Glass sees four teenage actors, Kwabena Ansah, Louisa Harland, Patrick McNamee and Rebekah Murrell perched on a suspended brightly light shelf against an otherwise black background. They variously play a girl made of glass, her brother, mother and friend, a clock, a plastic dog and a vase and some schoolgirls. The glass girl, and the others, are traumatised from abuse. Alice in Wonderland for our age. Seven scenes. Ten minutes. Startling sound.
Kill sees Tom Mothersdale as a peevish, chain-smoking god on a cloud recounting a mish-mash of Greek tragedy myths, murder, revenge, incest and the like, barely pausing for breath. Denying responsibility, after all “we gods don’t even exist”, and blaming us humans for all their excess. Below the “people”, us, interrupt with a few random phrases, (according to CC’s text). Here James Macdonald has chosen a small child, playing by himself, to be the people who only speaks at the end to aggressively say “I hate him” and “kill” three times.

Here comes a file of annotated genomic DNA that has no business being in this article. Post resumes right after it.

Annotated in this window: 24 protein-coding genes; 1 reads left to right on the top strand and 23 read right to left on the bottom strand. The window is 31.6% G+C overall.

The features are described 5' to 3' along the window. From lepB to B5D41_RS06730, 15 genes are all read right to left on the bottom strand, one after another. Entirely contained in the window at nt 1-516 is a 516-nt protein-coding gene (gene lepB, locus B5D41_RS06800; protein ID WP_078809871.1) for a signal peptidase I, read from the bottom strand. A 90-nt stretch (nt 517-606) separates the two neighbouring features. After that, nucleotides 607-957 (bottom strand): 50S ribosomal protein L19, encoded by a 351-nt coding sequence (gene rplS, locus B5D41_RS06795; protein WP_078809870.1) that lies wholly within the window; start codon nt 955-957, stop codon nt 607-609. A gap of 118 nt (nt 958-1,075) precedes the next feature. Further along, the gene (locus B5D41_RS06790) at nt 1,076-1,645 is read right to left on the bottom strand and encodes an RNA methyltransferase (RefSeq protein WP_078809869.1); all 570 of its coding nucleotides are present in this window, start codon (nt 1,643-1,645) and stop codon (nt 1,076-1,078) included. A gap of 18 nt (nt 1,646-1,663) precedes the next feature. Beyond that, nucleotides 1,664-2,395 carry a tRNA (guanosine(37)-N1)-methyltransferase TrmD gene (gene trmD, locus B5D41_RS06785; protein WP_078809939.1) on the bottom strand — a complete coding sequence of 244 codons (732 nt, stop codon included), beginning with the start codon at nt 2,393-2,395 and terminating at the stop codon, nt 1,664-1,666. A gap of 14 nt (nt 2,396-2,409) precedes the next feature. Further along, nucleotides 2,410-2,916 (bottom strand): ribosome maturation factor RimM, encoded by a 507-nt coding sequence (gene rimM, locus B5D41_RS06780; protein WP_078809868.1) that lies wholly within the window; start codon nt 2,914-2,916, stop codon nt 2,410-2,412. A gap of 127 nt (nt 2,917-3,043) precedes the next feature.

Bluebeard’s full title is Bluebeard’s Friends which imagines a group of four well-to-do types, Deborah Findlay, Toby Jones, Sarah Niles and Sule Rimi, reminiscing after they learn that their friend Bluebeard is a serial killer – “with hindsight all those weddings, all those failed marriages” – excusing his actions and even working out ways to monetise the brides'”power” dresses. Weinstein, male violence, fridging, commodification, celebrity. All skewered in a satire based on a fairy tale. Surely with undertone given CC’s historical association with Out of Joint and previous Royal Court AD, Max Stafford-Clark.